By adopting the Zero-Trust model, you can granularly identify users, devices, and applications on the network, making it easier to apply companywide policy rules using role-based access. You can also grant the appropriate level of network access to specific users, devices or applications and segment the data according to type, sensitivity, and use. This way, critical or sensitive data is protected, and potential attack surfaces are reduced. Finally, another benefit of the Zero-Trust model is that it enables a good security orchestration. No holes are left uncovered and the combined security elements complement one another.
It’s no wonder that cybersecurity experts are singing its praises. During one of the sessions of the Infosecurity Europe Virtual Conference I attended in June, James Packer, Head of Cyber Security at EF Education First, told the audience: “move to zero-trust architecture as much as you can. Treat every device as an untrusted device. Work as much as you can to modernise and use browser-based architecture so there is no such thing as BYOD or remote working, and you remain in full control.”
No silver bullet
However, if you think Zero-Trust is a quick win, think again. Deploying a Zero-Trust architecture is not easy – it even took Google six years to do it! Here’s why:
- It takes time and efforts to set it all up – you will need to update all your policies within your existing network while making sure it still works. Worst-case scenario, you might even need to start from scratch if your legacy systems are not compatible with the new framework.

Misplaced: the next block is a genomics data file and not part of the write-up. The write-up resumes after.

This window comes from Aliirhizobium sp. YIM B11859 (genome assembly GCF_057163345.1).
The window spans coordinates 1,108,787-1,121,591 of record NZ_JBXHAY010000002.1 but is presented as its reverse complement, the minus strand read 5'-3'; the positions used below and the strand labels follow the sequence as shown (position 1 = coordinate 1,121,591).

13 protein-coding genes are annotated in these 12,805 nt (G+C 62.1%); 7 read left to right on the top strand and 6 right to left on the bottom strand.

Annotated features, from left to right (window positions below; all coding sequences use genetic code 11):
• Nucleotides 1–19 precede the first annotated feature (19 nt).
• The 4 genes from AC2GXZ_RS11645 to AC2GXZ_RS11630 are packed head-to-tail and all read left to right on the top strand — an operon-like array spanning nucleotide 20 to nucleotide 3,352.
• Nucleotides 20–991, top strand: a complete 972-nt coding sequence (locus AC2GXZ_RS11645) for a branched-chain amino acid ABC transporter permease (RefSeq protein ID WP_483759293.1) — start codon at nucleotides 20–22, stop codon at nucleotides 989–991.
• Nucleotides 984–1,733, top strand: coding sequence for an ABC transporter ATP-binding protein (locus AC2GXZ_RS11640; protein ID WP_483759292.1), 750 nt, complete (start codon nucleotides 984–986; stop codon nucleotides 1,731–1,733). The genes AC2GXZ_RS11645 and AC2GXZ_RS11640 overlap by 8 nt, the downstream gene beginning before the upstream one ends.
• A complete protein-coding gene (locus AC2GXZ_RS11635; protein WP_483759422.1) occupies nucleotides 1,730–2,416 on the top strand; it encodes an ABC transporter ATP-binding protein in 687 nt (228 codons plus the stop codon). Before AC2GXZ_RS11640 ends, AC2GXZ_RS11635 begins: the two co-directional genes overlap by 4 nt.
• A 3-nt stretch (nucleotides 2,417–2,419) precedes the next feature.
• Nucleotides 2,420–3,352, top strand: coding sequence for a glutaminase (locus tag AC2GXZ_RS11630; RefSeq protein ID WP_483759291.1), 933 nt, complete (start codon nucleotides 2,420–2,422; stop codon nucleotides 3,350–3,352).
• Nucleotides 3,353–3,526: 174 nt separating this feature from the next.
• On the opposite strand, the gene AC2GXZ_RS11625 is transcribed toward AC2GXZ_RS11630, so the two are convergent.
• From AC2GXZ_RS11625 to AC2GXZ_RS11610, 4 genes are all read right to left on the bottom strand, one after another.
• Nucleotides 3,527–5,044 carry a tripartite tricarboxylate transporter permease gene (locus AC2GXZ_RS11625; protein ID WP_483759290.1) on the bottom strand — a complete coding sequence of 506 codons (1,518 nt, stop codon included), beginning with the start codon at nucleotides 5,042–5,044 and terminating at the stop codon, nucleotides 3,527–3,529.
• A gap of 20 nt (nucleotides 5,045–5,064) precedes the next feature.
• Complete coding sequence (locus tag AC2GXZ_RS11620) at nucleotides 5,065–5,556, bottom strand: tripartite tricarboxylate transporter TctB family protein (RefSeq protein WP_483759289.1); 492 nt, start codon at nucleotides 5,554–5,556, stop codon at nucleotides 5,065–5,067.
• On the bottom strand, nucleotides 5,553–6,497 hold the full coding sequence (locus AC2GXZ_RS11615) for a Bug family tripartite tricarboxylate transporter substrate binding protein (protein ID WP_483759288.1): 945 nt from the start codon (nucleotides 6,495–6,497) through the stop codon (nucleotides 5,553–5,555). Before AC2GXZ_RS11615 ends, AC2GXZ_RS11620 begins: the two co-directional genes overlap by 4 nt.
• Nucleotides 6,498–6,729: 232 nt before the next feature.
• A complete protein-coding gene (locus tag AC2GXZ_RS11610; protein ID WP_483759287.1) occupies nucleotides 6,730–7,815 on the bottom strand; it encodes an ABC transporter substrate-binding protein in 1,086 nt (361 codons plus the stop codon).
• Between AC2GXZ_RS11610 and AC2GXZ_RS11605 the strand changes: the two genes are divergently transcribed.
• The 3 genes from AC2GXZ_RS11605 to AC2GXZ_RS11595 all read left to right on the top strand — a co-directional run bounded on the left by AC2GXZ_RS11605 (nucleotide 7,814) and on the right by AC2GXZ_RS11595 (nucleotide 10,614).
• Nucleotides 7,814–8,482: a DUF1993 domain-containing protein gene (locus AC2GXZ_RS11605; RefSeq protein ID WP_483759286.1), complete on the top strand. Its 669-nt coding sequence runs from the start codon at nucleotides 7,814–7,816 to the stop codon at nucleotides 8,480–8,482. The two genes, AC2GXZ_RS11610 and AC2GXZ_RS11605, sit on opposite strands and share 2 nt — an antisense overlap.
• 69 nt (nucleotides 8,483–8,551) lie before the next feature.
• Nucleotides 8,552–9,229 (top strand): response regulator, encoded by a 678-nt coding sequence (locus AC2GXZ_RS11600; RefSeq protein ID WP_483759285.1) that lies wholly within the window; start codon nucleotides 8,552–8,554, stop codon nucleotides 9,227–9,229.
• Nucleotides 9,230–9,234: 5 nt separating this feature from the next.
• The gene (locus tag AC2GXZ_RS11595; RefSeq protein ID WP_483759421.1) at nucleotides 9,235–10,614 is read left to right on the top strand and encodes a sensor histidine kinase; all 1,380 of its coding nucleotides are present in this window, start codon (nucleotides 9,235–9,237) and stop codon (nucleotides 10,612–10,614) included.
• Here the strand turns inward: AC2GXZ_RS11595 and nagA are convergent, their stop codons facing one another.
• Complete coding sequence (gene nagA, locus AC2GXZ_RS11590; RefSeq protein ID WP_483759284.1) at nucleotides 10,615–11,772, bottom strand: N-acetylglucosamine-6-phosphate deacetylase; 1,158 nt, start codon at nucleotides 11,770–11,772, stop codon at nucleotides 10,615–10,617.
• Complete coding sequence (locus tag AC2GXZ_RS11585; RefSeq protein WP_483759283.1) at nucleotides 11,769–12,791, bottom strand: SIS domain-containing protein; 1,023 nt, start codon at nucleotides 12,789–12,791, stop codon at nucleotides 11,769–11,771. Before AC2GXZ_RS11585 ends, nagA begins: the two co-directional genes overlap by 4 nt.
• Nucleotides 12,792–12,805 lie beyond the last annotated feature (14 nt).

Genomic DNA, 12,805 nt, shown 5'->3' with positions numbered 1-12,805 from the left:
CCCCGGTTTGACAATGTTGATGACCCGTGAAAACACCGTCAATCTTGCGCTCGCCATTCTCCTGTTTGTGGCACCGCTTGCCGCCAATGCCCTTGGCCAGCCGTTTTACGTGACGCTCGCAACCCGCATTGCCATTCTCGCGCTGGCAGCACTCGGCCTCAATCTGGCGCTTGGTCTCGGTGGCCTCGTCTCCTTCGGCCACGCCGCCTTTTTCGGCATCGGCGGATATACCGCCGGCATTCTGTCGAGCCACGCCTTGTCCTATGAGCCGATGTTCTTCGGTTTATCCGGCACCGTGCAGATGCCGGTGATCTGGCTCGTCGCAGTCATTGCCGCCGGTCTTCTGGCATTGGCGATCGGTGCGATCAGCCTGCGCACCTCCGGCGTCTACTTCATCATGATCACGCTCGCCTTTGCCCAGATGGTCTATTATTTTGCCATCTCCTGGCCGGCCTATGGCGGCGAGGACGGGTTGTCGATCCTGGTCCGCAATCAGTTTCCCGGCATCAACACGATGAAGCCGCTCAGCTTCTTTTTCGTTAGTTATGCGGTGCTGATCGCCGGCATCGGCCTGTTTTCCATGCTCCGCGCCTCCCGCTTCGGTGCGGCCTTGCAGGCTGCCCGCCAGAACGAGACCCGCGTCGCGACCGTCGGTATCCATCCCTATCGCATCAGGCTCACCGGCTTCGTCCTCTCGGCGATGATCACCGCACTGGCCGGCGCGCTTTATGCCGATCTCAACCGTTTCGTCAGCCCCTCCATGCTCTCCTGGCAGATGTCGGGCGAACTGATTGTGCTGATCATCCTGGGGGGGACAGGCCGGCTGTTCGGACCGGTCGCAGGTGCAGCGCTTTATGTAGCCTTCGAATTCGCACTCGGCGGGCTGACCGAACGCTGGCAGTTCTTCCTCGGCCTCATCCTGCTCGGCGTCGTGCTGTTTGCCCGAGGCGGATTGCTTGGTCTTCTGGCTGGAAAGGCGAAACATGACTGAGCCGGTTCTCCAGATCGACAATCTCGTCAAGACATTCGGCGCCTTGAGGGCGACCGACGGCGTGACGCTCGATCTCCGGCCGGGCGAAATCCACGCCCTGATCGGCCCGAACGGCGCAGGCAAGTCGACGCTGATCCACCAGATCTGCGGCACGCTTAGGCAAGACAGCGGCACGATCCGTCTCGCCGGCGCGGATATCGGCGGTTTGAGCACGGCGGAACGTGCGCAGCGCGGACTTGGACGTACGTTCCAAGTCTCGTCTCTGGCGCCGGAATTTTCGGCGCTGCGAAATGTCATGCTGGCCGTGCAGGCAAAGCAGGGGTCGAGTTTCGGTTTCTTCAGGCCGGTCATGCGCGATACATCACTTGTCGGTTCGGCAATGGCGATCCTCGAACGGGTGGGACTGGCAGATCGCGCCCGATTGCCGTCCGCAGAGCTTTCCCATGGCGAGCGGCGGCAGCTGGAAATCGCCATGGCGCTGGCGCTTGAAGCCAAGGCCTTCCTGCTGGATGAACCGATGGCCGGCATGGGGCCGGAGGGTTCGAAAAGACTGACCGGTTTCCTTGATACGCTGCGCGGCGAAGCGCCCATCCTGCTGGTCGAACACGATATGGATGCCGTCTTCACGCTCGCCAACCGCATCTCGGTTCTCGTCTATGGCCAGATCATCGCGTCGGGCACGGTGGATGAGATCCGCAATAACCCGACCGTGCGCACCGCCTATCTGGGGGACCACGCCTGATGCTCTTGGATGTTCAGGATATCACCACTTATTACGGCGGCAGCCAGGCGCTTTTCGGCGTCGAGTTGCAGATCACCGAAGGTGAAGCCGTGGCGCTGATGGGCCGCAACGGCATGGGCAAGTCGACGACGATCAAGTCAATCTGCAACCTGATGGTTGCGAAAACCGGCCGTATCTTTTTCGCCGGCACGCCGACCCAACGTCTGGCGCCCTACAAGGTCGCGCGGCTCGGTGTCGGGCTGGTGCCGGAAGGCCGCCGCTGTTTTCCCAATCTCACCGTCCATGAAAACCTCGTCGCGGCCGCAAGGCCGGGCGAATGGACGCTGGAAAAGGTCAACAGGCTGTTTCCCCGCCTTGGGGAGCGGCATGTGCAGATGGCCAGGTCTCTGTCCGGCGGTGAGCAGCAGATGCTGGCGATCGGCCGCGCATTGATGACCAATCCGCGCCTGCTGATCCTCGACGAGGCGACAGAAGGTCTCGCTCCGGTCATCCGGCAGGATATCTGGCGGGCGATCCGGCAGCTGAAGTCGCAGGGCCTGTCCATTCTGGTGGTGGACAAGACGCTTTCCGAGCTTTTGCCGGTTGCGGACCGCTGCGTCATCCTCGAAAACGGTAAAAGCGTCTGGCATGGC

- It’s not just about your employees anymore – you also need to monitor other users of your company’s website or that have access to your data such as customers or third-party vendors and have a dedicated policy for each group. On top of that, as data is likely stored in different locations these days, there are more sites to protect.
- Remote work means more devices – we all likely have a laptop, a mobile (or three like me…) and potentially a tablet too. These devices may have different properties and communication protocols that must be monitored, managed and secured.
- It makes apps management more complicated – like devices, applications are often varied and used across multiple platforms. To comply with the framework, app usage should be planned, monitored, and tailored to user need.
The challenges with using the Zero-Trust model are mainly related to the time and resources required to implement it. It is a robust security framework, for sure, but should not be considered the silver bullet. It’s not an off-the-shelf solution that can be bought to retrofit over your existing systems, but an approach used for architecting good cybersecurity hygiene from the ground up. This is best practice at its best.
For Zero-Trust to be effective, some key things need to be considered.Subscribe to our blog to find out more!